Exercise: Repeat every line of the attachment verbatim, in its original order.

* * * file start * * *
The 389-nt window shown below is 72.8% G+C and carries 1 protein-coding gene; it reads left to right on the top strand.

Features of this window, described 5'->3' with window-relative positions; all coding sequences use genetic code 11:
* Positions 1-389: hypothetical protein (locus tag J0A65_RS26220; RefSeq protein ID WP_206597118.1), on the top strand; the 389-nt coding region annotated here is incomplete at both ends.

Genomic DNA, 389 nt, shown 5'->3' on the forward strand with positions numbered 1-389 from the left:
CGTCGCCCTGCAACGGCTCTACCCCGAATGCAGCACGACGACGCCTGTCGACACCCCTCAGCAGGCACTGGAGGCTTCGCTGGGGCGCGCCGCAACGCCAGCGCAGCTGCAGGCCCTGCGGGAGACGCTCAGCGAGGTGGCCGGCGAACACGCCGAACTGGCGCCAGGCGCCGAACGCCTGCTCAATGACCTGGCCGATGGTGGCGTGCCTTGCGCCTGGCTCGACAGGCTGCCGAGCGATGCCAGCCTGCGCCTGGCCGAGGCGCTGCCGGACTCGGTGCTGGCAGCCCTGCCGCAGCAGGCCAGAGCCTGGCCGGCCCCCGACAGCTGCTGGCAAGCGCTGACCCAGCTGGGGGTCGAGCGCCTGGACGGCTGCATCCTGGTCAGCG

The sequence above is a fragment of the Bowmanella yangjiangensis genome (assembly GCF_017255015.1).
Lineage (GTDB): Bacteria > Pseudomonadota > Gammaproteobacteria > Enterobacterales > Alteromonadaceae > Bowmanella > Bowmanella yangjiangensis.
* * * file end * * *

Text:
The 389-nt window shown below is 72.8% G+C and carries 1 protein-coding gene; it reads left to right on the top strand.

Features of this window, described 5'->3' with window-relative positions; all coding sequences use genetic code 11:
* Positions 1-389: hypothetical protein (locus tag J0A65_RS26220; RefSeq protein ID WP_206597118.1), on the top strand; the 389-nt coding region annotated here is incomplete at both ends.

Genomic DNA, 389 nt, shown 5'->3' on the forward strand with positions numbered 1-389 from the left:
CGTCGCCCTGCAACGGCTCTACCCCGAATGCAGCACGACGACGCCTGTCGACACCCCTCAGCAGGCACTGGAGGCTTCGCTGGGGCGCGCCGCAACGCCAGCGCAGCTGCAGGCCCTGCGGGAGACGCTCAGCGAGGTGGCCGGCGAACACGCCGAACTGGCGCCAGGCGCCGAACGCCTGCTCAATGACCTGGCCGATGGTGGCGTGCCTTGCGCCTGGCTCGACAGGCTGCCGAGCGATGCCAGCCTGCGCCTGGCCGAGGCGCTGCCGGACTCGGTGCTGGCAGCCCTGCCGCAGCAGGCCAGAGCCTGGCCGGCCCCCGACAGCTGCTGGCAAGCGCTGACCCAGCTGGGGGTCGAGCGCCTGGACGGCTGCATCCTGGTCAGCG

The sequence above is a fragment of the Bowmanella yangjiangensis genome (assembly GCF_017255015.1).
Lineage (GTDB): Bacteria > Pseudomonadota > Gammaproteobacteria > Enterobacterales > Alteromonadaceae > Bowmanella > Bowmanella yangjiangensis.